Union/Lebanon Townships, Hunterdon County, NJ
95 acres


from the Flemington Area:
From the Flemington Circle, take Route 31 north 12.4 miles to Van Syckles Corner Road. Turn left and go 176 yards to Spruce Runís Fishing Access. Turn left into the parking lot and park.  The entrance to the Union Forge Nature Preserve is located on the opposite side of Van Syckles Corner Road from the parking lot for Spruce Run Reservoir.  

from I-78 Westbound:
Take exit 17 (Clinton-Washington Exit) to Route 31 north. Travel 6.6 miles to Van Syckles Corner Road. Proceed as above.


1742  --  a colonial ironworks flourished here.  William Allen and Joseph Turner, both of Philadelphia, converted the site into the Union Ironworks. They set up two separate enterprises: Union Forge in High Bridge and Union Furnace.

Revolutionary War  --  both facilities produced shoes for farm animals, farm implements, and military hardware. Allen and Turner were both Loyalists who fled during the war. The ironworks were taken over by Robert Taylor, founder of the Taylor-Wharton Foundry.

1781  --  while Taylor continued the operation at Union Forge, Union Furnace was acquired as part of the Union Farm.

1950's  --  when Spruce Reservoir was constructed the waters of the reservoir swamped the actual site of the furnace.

1980  -- Hunterdon County acquired the property with a partial donation by Dr. & Mrs. Heber Donohoe, college professors who used the land for teaching college students about biology.



A 1.5 mile trail system. The question-mark like trail is part of the Highlands Trail. It runs through the area starting at the parking lot. Part of the trail is the berm of the old mill raceway. The trail then goes up hill and emerges onto Serpentine Drive.

9/19/04.  Parked at the parking area for the Spruce Run Reservoir.  Crossed the street and went into the woods.  You shortly come onto a fork in the path.  Going via the right fork will take the hiker down along a fast running creek.  The path dead-ends near not far from Route 31.  Taking the left fork is to take the Highlands Trail marked with blue triangles.  Walked along the berms of the old mill raceway with some wet areas on the left and a big wet meadow on the right.  If one kept walking on the berm, it would dead-end as the trail got closer to Route 31.  There is a great deal of the autumn olive shrub, followed by multiflora rose and then Japanese barberry.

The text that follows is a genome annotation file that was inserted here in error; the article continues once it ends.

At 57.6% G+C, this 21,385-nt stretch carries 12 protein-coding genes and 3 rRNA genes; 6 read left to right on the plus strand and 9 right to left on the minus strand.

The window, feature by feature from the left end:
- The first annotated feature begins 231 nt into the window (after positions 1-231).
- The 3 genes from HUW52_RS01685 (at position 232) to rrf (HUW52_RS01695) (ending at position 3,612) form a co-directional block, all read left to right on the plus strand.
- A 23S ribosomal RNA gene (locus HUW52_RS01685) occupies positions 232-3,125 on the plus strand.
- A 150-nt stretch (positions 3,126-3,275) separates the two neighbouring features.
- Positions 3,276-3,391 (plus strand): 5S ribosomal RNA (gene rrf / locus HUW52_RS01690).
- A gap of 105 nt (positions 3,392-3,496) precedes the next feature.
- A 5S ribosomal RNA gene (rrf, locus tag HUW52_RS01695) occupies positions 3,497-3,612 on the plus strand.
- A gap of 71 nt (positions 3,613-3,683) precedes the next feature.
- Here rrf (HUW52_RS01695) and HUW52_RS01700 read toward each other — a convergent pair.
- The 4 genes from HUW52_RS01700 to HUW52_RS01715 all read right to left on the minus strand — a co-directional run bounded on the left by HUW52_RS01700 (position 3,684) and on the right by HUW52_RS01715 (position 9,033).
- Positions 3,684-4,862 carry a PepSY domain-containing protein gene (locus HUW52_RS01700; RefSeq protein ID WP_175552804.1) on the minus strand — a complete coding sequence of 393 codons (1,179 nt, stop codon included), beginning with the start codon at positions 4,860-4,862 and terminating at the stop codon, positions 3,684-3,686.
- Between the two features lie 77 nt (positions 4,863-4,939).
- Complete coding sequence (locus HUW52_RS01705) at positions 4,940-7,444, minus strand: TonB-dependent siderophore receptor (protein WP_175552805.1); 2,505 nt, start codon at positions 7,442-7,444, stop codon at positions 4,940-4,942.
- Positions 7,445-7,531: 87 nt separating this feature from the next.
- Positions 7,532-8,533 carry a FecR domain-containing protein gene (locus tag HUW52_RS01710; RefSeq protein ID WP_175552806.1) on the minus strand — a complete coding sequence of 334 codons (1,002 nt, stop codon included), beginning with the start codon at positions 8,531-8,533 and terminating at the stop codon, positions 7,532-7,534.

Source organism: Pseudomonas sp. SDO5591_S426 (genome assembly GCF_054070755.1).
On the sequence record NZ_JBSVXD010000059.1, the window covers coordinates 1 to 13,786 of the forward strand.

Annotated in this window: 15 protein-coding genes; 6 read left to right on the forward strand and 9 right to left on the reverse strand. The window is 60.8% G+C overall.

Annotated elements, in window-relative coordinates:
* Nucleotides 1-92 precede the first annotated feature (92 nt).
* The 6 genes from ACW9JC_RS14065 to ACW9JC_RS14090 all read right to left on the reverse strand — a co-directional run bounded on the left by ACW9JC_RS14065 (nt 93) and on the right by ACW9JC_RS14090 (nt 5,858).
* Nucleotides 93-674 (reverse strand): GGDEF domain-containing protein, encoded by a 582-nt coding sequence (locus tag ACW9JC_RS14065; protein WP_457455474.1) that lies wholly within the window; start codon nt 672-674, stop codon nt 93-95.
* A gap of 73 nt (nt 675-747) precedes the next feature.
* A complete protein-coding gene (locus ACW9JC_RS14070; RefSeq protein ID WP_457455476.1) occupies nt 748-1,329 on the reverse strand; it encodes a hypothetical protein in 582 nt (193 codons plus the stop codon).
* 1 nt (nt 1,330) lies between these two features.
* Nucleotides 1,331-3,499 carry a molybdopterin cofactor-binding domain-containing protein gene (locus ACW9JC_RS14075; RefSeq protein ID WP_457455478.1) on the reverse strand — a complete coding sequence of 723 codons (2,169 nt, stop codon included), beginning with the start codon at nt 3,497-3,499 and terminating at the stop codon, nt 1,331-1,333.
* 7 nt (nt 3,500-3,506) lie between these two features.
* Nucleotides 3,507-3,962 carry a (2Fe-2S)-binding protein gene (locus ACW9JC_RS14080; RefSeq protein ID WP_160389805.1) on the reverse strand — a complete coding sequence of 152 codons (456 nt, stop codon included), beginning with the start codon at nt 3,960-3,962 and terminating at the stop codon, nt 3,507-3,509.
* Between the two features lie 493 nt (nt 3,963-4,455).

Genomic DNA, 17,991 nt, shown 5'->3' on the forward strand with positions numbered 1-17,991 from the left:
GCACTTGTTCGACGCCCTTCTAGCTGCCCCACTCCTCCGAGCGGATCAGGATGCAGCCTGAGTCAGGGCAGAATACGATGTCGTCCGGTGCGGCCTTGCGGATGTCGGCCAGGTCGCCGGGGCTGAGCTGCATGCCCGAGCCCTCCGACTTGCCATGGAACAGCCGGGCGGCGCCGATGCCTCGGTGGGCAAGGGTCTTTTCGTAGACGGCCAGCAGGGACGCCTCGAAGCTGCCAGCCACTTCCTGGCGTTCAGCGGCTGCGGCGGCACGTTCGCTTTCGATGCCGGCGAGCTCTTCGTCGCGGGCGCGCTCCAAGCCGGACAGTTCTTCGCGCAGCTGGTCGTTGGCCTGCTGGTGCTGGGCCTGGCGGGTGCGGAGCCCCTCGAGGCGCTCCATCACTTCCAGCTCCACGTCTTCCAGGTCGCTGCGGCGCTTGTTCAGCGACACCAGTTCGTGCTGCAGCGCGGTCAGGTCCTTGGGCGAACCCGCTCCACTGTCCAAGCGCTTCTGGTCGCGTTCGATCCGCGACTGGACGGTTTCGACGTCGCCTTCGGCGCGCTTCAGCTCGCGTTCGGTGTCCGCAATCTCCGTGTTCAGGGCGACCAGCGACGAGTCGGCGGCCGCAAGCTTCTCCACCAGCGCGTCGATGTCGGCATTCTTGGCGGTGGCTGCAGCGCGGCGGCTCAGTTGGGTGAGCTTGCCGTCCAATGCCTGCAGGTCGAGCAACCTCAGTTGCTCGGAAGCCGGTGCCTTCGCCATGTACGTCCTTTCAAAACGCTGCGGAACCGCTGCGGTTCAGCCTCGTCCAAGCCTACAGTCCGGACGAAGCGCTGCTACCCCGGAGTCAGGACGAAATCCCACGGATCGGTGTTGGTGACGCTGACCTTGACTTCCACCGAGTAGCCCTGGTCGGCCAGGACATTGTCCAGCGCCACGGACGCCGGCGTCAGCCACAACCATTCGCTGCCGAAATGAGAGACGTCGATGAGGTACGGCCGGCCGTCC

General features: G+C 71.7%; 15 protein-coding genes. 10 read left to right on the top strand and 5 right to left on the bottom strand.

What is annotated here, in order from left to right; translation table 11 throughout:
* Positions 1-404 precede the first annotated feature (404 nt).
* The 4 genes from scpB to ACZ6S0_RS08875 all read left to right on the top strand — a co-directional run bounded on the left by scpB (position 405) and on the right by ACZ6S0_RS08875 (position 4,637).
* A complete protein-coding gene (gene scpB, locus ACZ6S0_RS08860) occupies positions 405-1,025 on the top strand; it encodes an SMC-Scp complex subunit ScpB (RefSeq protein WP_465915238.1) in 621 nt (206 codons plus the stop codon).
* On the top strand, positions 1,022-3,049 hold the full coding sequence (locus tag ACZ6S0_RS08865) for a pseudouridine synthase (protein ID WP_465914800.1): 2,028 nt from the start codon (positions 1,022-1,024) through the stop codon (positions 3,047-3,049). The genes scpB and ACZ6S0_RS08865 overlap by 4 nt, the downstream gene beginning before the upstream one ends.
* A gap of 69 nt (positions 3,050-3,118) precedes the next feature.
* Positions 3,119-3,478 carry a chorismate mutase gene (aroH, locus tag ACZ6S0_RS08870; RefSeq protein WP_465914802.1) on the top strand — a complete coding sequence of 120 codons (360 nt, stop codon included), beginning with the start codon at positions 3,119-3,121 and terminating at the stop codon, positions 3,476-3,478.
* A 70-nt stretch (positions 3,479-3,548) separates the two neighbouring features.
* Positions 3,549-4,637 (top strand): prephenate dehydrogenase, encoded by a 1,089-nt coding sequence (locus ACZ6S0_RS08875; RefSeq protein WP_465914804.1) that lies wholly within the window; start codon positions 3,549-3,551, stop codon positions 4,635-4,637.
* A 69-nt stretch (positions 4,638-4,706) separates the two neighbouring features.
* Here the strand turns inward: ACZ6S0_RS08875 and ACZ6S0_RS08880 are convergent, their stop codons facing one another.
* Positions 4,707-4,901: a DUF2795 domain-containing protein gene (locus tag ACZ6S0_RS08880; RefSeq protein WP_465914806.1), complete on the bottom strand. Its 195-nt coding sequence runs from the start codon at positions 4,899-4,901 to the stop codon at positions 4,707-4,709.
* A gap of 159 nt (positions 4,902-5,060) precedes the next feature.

My wife and I took the Highlands Trail.  Shortly the trail turns left off of the berm.  My wife waited there while I walked further along the berm path until it dead-ended.  There are the stone remains of a house or other similar structure on the right side of the berm.  Turned around and walked back to my wife and then we began following the Highland Trail again, this time uphill.  The trail bears left paralleling Route 31 but then starts a fairly steep climb.  My wife did not want to climb the mountain so she waited for me as I quickly climbed up to the top to see if I couldn't get a view looking over the reservoir.  When I got to the top there was no view and the trail started downhill.  So I turned around and walked back to my wife.  We then went back to the fork in the trail.  We saw a small box turtle.

We walked down the right fork to the creek.  There is a lot of Japanese knotweed along the creek.  Tried to get the Jack Russell Terrier Sonar to swim in the creek, but he is rather timid and preferred to walk out into the stream and then reach for the sticks thrown into the creek for retrieval.  Our previous Jack Russell terrier, Snuffy, was a real water dog and loved to swim, but Sonar is not a risk-taker we guess. 

Dr. Patrick L. Cooney
* = blooming on 6/19/04

Acer rubrum (red maple)
Acer saccharum (sugar maple)
Amelanchier arborea (shadbush)
Betula alleghaniensis (yellow birch)
Betula lenta (black birch)
Carpinus caroliniana (musclewood)
Cornus florida (flowering dogwood)
Fagus grandifolia (American beech)
Fraxinus americana (white ash)
Gleditsia triacanthos ? (honey locust) ?
Liriodendron tulipifera (tulip)
Platanus occidentalis (American sycamore)
Prunus serotina (black cherry)
Quercus alba (white oak)